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MU: 'This is why we are protesting Dirty Dancing'

MU: 'This is why we are protesting Dirty Dancing'

In its latest MI Pro column, the Musicians' Union explains why it is encouraging its members to protest the latest Dirty Dancing tour…

Next week, Musicians’ Union (MU) members and live music fans will be protesting outside Dirty Dancing, which is on stage in Northampton. It will be the eighth such protest since the show started touring.

Why are we protesting on these increasingly cold winter nights, you may ask. The answer is simple: to keep music live.

The use of recorded music in theatre productions has a significant effect on musicians’ jobs. The current touring production of Dirty Dancing, dubbed the “ultimate live experience” features more recorded music and fewer live musicians than previous tours. Instead of a live band of eight to ten musicians, this show features five musicians, who spend the vast majority of the show miming.
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We cannot allow this to become acceptable – as the Union for over 30,000 musicians in the UK it is our duty to fight to protect their livelihoods. 

“Live music in the theatre is a precious source of income for many musicians in all genres and adds huge value to any experience of the theatre. I feel it’s important that nobody takes it for granted and the MU fights hard to protect it,” says James, an MU member based in London.

Carin, an MU member from York agrees: “I'm afraid the general public is largely ignorant about what is really going on, or how it affects our, and, in turn, their lives.”

Live music is integral to our pantomime and theatre traditions – it gives actors and performers creative flexibility. It can be the difference between an okay show and a great one. And what happens when the backing track breaks down?

We’re not saying all music must be performed live by a full orchestra. We are proud as a Union to represent everyone from singer-songwriters and DJs, to orchestral players, theatre and session musicians, who perform live everywhere from the smallest clubs to the biggest venues in the world. The key words here are “live” and “performance”. Live performance should be exactly that – live. Theatre has live performance at its very core.

Despite the fact that this production of Dirty Dancing has been scaled-back, ticket prices remain comparable with all previous Dirty Dancing tours.

Going to the theatre is a significant expense – some tickets for this Dirty Dancing tour cost in excess of £60 – so it is fair for audiences to expect a top quality experience.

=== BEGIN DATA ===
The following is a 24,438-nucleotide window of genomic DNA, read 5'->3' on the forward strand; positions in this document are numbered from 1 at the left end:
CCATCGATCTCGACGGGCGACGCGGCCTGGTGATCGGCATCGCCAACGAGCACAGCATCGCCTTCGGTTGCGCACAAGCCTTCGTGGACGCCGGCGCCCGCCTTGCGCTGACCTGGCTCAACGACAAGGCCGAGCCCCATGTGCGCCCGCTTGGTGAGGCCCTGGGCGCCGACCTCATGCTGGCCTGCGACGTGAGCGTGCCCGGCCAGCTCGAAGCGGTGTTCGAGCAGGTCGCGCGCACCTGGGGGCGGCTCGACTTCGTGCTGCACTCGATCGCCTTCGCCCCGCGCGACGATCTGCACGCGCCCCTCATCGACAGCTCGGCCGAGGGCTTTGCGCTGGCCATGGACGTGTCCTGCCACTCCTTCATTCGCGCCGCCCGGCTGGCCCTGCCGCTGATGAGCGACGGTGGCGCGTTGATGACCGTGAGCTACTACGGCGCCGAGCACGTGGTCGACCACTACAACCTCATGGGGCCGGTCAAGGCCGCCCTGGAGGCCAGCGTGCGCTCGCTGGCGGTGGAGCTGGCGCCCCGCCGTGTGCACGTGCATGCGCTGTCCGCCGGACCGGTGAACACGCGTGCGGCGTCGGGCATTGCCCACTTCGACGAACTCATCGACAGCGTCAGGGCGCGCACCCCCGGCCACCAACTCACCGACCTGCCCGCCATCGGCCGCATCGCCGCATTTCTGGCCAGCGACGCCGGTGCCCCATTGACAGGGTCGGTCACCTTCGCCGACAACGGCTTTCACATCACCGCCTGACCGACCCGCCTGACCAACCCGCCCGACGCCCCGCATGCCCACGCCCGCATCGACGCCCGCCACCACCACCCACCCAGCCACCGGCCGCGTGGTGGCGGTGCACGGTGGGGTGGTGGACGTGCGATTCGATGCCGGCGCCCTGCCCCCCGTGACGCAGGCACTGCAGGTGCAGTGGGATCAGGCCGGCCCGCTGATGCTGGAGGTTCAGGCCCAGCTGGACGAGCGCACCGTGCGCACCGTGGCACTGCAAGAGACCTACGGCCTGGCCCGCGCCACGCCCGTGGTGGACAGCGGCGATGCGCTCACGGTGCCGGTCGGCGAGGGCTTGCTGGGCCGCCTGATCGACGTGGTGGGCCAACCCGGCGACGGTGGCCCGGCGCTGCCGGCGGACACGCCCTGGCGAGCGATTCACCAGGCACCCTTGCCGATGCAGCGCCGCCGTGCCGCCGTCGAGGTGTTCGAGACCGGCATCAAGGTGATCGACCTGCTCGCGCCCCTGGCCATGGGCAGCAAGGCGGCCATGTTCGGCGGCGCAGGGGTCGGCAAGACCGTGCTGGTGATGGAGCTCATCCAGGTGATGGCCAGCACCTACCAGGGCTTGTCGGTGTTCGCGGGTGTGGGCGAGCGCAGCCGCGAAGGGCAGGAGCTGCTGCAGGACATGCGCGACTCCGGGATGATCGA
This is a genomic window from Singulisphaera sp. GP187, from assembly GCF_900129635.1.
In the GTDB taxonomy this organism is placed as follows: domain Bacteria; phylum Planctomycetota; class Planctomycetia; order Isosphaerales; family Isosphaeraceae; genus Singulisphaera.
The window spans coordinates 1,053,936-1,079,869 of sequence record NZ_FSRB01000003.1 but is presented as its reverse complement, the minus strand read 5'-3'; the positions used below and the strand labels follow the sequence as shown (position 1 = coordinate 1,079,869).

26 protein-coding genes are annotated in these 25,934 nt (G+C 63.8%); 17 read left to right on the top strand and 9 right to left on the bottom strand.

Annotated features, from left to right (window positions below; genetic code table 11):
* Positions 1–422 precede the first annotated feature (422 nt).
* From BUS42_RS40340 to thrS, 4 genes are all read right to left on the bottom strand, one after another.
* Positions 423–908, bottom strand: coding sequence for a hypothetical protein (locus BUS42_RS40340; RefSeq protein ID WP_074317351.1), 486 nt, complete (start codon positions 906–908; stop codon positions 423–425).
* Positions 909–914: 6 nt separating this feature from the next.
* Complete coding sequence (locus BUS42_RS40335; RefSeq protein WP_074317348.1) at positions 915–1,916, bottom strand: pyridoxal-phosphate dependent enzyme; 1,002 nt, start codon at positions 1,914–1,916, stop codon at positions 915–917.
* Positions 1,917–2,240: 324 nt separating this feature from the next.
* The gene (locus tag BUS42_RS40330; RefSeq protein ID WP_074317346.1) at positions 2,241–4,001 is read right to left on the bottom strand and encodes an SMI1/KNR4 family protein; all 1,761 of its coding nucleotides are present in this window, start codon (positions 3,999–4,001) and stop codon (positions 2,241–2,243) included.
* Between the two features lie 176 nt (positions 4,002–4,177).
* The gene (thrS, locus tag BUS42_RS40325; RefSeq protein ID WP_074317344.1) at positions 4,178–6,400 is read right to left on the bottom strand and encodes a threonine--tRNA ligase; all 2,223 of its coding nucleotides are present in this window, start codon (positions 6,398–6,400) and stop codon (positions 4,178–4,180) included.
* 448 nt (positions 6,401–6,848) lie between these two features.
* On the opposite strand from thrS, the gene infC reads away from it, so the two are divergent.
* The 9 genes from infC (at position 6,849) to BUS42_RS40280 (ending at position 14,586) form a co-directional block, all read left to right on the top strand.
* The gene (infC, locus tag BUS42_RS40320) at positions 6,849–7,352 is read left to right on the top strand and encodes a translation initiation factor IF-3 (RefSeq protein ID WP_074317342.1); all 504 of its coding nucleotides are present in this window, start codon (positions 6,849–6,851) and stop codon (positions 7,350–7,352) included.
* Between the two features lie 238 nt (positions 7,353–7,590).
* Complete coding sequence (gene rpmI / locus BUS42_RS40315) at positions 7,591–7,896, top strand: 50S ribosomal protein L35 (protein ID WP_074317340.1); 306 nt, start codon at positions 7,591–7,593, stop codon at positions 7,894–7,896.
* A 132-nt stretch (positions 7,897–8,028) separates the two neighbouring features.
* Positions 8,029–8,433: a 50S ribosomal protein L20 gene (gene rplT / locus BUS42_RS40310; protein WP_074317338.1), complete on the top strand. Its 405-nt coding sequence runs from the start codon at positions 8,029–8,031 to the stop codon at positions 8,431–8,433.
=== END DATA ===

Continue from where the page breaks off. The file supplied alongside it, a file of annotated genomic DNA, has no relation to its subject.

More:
“The reason that we are having these protests is not to attack the theatre or the show or the audience but to let the audience know that they’re being short-changed. The ticket prices haven’t gone down but the amount of live entertainment has,” says Jamie Pullman, MU Regional Organiser for the East & South East of England.

The overwhelming majority of audience members we have spoken to over the last few weeks agree.

“They seem quite taken aback at the lack of live music in such a music-orientated show, and were happy to listen to our concerns,” says Jamie of the response to our demonstrations in Dartford, Aylesbury and Wimbledon.

One of those audience members is Sam, a Dirty Dancing fan who has attended both this tour and previous tours.

"Having had a fantastic experience at Dirty Dancing at Manchester in 2014, I booked again for what I assumed would be a repeat in Blackpool last month. Marketing material was identical, pricing was comparable, and I reasonably presumed the music would be the same. Not at all,” she says.  

“The whole production and experience was different, 'dumbed-down' and without the pull of making the audience believe, and feel, the music and emotion. And now I know why. Singing and dancing along to a backing track? What's that all about? I can do that in my car! What a dirty fake. Live musicians bring stories, emotions, ideas alive – we must keep and support them."

We are calling on all those who love live performance in all its forms to support this campaign. Keep up with our progress via theMU.org, join us at a demonstration near you or tweet your support using the hashtags #DirtyDancing and #KeepMusicLive.

Tags: musicians' union , mu , Opinion , dirty dancing , column , protest

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